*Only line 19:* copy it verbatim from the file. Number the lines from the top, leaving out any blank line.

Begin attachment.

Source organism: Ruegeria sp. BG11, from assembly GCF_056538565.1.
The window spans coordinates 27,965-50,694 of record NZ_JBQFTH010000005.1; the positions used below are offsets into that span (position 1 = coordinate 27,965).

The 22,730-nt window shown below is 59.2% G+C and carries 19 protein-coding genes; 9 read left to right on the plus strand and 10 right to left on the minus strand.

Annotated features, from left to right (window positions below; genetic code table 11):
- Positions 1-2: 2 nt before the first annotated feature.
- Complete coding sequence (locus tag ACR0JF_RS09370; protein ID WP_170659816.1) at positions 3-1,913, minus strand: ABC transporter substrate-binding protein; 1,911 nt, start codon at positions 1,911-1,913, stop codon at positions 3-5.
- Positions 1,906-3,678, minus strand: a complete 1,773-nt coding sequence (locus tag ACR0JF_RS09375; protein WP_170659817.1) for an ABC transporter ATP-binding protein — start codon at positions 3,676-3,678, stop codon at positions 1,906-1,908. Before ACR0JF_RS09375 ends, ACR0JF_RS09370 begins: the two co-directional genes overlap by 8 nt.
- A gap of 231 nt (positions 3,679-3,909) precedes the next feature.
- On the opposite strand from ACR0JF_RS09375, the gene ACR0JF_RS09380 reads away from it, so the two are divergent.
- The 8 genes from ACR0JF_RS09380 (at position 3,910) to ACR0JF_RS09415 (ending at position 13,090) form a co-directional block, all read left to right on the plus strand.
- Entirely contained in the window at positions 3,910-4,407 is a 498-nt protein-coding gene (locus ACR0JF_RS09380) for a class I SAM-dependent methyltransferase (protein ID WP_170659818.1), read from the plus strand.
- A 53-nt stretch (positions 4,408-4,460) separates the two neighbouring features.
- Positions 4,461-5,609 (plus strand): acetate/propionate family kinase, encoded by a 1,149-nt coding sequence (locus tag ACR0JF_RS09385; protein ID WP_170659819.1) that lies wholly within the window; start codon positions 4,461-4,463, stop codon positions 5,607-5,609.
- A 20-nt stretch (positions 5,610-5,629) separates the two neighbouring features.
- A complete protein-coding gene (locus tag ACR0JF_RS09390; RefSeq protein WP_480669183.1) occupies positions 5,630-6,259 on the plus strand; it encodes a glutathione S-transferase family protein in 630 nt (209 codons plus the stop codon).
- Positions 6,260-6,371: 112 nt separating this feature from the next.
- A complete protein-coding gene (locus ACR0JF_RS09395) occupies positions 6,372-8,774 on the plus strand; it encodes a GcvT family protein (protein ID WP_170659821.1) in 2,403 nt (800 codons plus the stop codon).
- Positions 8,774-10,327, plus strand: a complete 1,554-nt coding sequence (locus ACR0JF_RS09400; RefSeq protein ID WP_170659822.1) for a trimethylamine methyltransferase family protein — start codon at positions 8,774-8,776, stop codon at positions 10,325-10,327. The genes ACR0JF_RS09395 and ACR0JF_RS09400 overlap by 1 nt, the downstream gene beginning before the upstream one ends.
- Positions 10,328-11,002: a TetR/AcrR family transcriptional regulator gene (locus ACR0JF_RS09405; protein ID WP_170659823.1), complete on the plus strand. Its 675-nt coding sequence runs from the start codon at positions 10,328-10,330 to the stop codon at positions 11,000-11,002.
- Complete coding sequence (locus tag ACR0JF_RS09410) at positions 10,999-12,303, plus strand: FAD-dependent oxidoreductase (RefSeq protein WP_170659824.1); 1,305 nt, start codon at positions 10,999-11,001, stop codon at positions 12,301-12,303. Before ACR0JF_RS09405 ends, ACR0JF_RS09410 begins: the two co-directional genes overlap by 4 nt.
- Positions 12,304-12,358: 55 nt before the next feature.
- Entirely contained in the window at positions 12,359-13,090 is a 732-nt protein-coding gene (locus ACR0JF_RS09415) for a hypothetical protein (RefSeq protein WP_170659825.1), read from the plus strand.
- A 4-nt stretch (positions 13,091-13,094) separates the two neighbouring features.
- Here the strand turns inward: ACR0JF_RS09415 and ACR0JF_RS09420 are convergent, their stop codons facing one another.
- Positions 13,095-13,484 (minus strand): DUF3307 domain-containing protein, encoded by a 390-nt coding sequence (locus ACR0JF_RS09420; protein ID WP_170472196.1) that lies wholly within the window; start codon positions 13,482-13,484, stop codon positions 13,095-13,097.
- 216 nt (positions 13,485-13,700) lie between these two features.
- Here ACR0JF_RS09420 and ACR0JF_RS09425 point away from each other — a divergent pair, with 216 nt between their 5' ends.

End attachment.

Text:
- Positions 10,328-11,002: a TetR/AcrR family transcriptional regulator gene (locus ACR0JF_RS09405; protein ID WP_170659823.1), complete on the plus strand. Its 675-nt coding sequence runs from the start codon at positions 10,328-10,330 to the stop codon at positions 11,000-11,002.